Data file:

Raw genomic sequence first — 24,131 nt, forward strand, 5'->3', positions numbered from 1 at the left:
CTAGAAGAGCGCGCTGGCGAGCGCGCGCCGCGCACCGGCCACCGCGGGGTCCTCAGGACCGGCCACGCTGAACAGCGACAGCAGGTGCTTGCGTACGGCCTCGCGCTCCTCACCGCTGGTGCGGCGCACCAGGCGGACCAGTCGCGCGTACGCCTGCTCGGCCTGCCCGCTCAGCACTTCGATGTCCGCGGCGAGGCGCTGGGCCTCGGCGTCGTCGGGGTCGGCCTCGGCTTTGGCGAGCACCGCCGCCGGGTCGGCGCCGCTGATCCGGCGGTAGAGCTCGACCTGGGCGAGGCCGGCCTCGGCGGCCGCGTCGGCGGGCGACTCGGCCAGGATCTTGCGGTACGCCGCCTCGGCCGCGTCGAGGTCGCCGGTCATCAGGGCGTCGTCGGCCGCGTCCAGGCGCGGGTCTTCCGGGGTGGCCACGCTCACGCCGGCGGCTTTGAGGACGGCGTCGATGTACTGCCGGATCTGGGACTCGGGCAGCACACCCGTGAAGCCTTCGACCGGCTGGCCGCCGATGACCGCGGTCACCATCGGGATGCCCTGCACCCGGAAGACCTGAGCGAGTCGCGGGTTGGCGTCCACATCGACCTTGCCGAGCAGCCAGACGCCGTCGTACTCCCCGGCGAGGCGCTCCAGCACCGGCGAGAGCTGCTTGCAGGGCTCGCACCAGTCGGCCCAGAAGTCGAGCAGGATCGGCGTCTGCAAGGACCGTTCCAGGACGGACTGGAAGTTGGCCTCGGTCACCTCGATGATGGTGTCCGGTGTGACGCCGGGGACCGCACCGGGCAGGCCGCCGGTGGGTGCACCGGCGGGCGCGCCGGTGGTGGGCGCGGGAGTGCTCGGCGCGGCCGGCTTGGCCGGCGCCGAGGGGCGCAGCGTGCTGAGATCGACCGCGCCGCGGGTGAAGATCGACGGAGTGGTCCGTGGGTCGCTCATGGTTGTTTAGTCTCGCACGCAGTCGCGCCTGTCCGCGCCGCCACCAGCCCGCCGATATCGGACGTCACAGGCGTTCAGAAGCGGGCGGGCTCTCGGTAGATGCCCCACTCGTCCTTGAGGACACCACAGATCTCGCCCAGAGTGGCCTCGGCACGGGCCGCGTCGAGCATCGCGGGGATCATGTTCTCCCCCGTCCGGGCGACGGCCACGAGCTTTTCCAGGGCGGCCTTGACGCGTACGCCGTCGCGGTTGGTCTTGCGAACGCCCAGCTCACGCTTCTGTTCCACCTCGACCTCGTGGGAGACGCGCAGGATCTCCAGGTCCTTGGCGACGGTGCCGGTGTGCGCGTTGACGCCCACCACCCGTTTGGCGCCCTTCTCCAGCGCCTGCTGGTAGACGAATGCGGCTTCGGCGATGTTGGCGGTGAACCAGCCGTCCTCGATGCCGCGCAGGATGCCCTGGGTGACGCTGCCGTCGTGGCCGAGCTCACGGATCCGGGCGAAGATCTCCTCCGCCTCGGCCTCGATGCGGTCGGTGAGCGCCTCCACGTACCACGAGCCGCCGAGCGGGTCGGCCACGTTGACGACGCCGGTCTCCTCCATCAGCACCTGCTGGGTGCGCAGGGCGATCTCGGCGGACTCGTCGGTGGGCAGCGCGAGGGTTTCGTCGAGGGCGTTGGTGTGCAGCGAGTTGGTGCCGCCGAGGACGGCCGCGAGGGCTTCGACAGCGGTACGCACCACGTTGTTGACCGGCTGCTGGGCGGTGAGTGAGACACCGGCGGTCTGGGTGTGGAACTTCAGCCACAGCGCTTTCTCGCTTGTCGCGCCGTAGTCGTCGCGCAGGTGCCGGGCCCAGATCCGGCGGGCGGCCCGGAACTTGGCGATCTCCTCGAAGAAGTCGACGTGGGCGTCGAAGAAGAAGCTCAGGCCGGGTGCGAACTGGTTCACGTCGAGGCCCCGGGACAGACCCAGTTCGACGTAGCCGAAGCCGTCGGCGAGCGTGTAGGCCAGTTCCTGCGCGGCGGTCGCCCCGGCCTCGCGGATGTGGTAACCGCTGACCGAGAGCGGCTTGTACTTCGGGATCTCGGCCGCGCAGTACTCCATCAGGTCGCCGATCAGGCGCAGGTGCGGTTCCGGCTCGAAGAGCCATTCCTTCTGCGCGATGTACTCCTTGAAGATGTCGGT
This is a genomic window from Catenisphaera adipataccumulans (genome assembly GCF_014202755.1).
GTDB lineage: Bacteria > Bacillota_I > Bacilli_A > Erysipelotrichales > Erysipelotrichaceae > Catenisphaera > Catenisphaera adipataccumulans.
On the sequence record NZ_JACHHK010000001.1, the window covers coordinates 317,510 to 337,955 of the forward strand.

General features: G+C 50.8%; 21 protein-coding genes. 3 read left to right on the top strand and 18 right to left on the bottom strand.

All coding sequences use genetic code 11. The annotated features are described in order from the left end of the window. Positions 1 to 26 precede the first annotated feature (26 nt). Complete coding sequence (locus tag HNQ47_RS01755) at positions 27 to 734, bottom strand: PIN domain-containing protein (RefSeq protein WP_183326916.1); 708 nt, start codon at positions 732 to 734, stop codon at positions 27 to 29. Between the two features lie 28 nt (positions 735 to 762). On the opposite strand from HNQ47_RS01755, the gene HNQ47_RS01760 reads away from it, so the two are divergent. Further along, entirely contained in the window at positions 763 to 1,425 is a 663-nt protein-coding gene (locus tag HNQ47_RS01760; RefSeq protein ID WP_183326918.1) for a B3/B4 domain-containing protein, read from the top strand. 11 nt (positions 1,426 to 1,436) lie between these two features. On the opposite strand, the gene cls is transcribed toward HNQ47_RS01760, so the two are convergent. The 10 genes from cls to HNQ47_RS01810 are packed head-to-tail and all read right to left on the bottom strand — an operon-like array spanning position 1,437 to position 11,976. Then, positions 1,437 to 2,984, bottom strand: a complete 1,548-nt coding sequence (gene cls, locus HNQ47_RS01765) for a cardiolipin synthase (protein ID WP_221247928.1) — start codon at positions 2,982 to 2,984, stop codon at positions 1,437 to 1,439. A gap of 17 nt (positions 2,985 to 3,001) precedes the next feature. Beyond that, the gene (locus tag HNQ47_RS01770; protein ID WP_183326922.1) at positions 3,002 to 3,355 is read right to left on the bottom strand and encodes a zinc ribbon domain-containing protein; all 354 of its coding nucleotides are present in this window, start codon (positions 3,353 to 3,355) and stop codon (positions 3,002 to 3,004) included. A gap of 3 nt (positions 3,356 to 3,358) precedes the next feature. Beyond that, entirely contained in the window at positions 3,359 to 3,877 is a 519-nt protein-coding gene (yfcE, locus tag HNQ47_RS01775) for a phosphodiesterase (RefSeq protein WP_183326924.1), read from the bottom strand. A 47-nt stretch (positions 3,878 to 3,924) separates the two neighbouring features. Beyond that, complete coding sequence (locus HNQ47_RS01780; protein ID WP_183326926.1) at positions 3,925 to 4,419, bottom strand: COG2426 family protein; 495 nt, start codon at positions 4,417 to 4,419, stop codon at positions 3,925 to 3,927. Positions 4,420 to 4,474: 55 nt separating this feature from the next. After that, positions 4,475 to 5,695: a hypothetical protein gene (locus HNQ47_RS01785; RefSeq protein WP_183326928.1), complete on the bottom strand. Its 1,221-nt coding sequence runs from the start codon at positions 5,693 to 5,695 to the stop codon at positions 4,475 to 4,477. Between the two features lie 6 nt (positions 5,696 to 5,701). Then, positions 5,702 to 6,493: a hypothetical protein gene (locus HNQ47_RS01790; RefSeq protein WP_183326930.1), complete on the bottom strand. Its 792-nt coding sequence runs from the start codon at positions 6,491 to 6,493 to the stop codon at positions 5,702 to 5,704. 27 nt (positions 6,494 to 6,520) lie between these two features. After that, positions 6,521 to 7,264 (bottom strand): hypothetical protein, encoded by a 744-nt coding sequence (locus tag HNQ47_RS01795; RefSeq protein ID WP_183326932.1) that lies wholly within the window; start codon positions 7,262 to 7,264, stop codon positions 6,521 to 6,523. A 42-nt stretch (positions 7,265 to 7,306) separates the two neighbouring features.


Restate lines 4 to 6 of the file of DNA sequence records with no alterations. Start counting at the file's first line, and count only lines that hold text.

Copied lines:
GTDB lineage: Bacteria > Bacillota_I > Bacilli_A > Erysipelotrichales > Erysipelotrichaceae > Catenisphaera > Catenisphaera adipataccumulans.
On the sequence record NZ_JACHHK010000001.1, the window covers coordinates 317,510 to 337,955 of the forward strand.

General features: G+C 50.8%; 21 protein-coding genes. 3 read left to right on the top strand and 18 right to left on the bottom strand.